A loss in reports means greater potential for harm because “there has not all of the sudden been a cure for child abuse and neglect,” said Amy Harfeld, an expert in child abuse deaths with the Children’s Advocacy Institute.
11:32 a.m. Pfizer and Moderna vaccines were 90% effective after two doses in real-world US study
The U.S government’s first look at the real-world use of COVID-19 vaccines found their effectiveness was nearly as robust as it was in controlled studies.
The two vaccines available since December — Pfizer and Moderna — were 90% effective after two doses, the Centers for Disease Control and Prevention reported Monday. In testing, the vaccines were about 95% effective in preventing COVID-19.
“This is very reassuring news,” said the CDC’s Mark Thompson, the study’s lead author. “We have a vaccine that’s working very well.”
The study is the government’s first assessment of how the shots have been working beyond the drugmakers’ initial experiments. Results can sometimes change when vaccines are used in larger, more diverse populations outside studies.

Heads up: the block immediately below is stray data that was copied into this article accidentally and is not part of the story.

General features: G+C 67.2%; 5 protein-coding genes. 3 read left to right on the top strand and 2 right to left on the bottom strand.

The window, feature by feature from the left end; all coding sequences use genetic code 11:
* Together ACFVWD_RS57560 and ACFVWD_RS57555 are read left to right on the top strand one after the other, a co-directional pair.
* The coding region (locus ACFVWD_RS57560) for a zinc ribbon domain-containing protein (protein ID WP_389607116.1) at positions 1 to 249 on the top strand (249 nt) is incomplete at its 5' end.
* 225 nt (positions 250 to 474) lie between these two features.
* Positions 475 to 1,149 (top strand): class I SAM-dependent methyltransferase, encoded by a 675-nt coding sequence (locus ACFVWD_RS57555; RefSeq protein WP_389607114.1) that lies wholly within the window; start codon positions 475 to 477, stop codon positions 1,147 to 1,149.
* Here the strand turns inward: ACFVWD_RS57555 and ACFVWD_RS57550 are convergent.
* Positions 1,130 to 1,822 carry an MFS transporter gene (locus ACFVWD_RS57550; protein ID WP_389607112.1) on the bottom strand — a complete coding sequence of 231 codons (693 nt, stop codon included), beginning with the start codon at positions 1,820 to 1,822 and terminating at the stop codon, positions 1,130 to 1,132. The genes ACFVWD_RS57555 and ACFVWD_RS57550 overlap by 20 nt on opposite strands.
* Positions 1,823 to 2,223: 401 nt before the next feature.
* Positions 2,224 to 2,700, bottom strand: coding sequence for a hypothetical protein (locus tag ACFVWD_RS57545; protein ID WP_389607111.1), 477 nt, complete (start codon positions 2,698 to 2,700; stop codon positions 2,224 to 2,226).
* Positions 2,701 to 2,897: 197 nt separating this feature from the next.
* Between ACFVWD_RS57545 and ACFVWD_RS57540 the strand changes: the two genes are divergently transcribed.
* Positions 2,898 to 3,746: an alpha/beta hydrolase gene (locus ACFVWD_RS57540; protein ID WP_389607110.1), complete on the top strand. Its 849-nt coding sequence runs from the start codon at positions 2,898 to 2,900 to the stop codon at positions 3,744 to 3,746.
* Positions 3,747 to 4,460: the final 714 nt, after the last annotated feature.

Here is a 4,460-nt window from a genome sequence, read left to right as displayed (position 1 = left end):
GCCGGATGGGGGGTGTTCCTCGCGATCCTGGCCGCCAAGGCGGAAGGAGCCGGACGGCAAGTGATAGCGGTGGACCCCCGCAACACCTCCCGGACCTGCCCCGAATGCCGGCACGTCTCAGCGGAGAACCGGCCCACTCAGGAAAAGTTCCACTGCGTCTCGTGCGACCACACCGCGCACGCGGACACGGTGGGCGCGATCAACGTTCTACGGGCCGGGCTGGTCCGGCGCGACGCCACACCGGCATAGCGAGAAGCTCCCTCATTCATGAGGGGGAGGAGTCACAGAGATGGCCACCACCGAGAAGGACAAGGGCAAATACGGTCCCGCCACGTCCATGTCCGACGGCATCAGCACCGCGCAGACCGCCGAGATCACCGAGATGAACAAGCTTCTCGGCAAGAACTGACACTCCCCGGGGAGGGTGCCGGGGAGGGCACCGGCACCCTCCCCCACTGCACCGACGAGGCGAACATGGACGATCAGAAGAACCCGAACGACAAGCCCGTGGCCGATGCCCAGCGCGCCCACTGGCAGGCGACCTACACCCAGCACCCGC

9:50 a.m. Animals likely source of COVID, WHO report says
A joint WHO-China study on the origins of COVID-19 says that transmission of the virus from bats to humans through another animal is the most likely scenario and that a lab leak is “extremely unlikely,” according to a draft copy obtained by The Associated Press.
The findings offer little new insight into how the virus first emerged and leave many questions unanswered, though that was as expected. But the report does provide more detail on the reasoning behind the researchers’ conclusions. The team proposed further research in every area except the lab leak hypothesis.
The report, which is expected to be made public Tuesday, is being closely watched since discovering the origins of the virus could help scientists prevent future pandemics — but it’s also extremely sensitive since China bristles at any suggestion that it is to blame for the current one. Repeated delays in the report’s release have raised questions about whether the Chinese side was trying to skew its conclusions.
“We’ve got real concerns about the methodology and the process that went into that report, including the fact that the government in Beijing apparently helped to write it,” U.S. Secretary of State Antony Blinken said in a recent CNN interview. China rejected that criticism Monday.